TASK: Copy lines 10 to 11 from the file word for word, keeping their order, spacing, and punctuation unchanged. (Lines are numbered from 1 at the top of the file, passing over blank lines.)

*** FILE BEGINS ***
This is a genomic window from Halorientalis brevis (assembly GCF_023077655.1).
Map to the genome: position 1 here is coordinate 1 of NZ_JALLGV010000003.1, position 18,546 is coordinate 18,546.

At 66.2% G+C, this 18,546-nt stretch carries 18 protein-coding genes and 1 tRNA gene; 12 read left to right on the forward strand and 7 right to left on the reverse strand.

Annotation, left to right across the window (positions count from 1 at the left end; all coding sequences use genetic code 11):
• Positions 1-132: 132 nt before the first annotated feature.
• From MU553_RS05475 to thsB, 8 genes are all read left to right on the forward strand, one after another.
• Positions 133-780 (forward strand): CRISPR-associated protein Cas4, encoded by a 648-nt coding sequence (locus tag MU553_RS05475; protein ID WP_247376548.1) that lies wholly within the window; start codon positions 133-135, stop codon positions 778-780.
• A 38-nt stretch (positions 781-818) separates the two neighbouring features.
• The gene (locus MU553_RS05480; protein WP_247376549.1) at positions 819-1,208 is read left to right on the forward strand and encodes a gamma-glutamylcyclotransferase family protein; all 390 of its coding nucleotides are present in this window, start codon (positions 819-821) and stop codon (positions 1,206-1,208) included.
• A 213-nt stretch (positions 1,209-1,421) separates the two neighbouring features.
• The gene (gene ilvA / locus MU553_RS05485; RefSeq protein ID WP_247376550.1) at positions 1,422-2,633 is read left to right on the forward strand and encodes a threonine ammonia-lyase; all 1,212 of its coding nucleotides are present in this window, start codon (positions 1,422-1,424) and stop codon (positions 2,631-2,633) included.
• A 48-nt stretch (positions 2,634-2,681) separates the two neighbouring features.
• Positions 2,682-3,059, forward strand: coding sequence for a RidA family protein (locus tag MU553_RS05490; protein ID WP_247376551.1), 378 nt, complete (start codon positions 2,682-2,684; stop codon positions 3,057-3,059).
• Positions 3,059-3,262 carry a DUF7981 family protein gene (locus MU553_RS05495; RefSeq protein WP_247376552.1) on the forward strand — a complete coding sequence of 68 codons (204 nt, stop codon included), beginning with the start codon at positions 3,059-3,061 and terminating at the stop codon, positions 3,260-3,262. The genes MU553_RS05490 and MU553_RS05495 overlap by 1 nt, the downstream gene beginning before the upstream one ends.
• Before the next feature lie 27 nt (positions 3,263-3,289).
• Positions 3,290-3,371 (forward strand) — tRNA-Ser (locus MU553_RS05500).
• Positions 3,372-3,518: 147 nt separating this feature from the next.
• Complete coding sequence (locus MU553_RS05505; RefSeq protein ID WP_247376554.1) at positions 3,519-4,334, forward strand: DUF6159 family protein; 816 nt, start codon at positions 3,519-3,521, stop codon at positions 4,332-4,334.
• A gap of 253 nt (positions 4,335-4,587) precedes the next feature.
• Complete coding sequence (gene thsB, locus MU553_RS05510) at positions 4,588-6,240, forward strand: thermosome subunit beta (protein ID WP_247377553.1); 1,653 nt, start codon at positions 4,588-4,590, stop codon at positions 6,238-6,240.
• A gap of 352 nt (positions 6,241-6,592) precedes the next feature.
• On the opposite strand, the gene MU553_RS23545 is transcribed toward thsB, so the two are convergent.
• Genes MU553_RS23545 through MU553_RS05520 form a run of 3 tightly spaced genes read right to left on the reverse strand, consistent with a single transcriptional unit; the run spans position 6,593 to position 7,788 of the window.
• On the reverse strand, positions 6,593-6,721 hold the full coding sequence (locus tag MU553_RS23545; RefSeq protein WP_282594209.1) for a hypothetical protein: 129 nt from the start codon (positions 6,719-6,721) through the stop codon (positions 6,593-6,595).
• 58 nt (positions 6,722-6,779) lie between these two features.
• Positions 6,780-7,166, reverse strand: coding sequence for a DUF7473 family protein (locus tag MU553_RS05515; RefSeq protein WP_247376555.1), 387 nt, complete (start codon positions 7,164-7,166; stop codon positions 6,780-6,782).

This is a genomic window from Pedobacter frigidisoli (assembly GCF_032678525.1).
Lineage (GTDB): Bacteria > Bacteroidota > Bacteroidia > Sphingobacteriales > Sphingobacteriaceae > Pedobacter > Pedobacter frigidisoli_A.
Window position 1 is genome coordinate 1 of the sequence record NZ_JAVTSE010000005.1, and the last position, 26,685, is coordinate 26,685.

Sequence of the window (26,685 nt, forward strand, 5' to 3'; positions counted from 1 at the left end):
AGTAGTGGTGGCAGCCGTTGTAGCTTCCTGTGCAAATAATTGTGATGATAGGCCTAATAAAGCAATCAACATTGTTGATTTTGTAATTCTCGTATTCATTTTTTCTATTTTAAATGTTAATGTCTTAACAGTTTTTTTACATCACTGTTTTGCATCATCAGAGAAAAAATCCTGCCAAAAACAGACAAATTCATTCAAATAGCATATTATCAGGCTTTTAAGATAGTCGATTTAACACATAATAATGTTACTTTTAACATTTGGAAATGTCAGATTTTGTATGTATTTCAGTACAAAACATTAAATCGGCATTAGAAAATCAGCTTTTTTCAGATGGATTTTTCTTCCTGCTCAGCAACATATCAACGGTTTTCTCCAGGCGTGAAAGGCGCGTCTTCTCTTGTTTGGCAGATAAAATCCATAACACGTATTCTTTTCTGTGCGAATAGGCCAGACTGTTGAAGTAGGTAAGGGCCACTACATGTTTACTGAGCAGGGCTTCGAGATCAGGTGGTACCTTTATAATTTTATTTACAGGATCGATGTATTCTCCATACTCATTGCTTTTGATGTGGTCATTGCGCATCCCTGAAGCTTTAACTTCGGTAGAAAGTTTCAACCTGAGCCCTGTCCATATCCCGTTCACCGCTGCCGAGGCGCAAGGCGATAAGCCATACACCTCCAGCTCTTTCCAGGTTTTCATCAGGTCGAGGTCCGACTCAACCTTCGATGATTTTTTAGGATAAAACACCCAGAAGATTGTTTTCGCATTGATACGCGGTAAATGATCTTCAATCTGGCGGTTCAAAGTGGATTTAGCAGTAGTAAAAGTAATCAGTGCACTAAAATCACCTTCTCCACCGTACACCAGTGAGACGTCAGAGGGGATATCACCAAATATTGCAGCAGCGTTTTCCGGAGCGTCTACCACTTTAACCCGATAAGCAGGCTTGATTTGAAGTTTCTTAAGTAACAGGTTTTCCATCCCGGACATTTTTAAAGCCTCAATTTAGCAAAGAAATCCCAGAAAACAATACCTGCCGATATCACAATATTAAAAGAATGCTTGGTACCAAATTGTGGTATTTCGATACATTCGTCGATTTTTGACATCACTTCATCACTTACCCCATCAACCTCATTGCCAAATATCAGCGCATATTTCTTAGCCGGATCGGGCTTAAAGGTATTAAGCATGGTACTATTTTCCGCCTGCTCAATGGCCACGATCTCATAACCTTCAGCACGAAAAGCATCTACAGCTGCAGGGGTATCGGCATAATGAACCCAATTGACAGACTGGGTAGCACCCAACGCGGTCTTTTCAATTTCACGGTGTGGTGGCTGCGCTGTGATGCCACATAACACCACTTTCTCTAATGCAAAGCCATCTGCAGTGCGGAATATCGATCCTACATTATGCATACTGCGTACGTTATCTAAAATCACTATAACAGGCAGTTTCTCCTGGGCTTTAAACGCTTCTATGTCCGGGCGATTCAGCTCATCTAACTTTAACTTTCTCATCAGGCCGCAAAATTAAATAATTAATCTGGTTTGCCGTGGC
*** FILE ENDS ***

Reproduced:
• A 213-nt stretch (positions 1,209-1,421) separates the two neighbouring features.
• The gene (gene ilvA / locus MU553_RS05485; RefSeq protein ID WP_247376550.1) at positions 1,422-2,633 is read left to right on the forward strand and encodes a threonine ammonia-lyase; all 1,212 of its coding nucleotides are present in this window, start codon (positions 1,422-1,424) and stop codon (positions 2,631-2,633) included.